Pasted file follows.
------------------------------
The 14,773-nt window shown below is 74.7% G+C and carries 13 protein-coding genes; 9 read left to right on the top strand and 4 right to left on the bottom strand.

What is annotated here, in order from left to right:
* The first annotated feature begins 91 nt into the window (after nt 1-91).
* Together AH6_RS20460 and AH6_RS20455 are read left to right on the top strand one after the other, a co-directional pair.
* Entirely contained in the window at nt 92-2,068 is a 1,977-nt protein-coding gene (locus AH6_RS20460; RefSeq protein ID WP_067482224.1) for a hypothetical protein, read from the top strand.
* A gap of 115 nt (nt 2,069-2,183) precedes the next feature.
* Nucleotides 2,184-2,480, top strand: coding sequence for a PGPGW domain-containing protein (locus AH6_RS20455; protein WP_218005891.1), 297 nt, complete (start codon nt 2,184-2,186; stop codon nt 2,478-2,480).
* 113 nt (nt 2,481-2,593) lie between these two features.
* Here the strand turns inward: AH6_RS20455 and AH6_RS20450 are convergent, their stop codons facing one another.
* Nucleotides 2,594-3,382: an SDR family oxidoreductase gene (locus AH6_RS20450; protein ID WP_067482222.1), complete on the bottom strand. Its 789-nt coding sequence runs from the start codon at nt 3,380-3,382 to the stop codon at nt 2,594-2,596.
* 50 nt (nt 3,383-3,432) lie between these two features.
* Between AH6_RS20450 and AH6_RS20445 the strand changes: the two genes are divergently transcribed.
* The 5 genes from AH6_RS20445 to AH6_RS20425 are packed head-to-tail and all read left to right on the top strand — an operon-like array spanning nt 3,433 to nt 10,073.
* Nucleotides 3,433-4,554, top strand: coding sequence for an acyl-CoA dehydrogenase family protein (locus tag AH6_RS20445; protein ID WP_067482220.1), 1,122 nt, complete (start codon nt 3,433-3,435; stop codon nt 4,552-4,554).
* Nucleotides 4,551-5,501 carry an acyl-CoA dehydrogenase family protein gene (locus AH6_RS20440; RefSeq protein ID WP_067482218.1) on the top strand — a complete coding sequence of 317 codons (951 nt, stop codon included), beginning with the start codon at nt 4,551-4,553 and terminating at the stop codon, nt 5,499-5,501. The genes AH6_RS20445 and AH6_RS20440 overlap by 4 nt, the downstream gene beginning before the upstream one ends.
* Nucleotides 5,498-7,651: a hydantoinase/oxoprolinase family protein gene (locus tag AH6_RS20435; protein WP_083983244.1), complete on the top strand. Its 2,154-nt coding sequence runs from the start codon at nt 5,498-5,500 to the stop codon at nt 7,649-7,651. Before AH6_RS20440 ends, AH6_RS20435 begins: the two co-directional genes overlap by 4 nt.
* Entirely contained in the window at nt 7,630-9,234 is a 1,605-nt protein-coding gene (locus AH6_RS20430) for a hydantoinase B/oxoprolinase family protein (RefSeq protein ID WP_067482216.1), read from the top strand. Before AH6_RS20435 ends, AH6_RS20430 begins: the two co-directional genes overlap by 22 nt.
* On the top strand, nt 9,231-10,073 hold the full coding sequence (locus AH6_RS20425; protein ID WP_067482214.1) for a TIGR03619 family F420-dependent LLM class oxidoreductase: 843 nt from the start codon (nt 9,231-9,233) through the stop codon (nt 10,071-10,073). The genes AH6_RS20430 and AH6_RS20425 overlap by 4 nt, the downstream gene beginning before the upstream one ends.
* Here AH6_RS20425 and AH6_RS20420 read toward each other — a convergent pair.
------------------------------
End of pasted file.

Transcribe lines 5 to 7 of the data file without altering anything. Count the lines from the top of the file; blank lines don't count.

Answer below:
* Entirely contained in the window at nt 92-2,068 is a 1,977-nt protein-coding gene (locus AH6_RS20460; RefSeq protein ID WP_067482224.1) for a hypothetical protein, read from the top strand.
* A gap of 115 nt (nt 2,069-2,183) precedes the next feature.
* Nucleotides 2,184-2,480, top strand: coding sequence for a PGPGW domain-containing protein (locus AH6_RS20455; protein WP_218005891.1), 297 nt, complete (start codon nt 2,184-2,186; stop codon nt 2,478-2,480).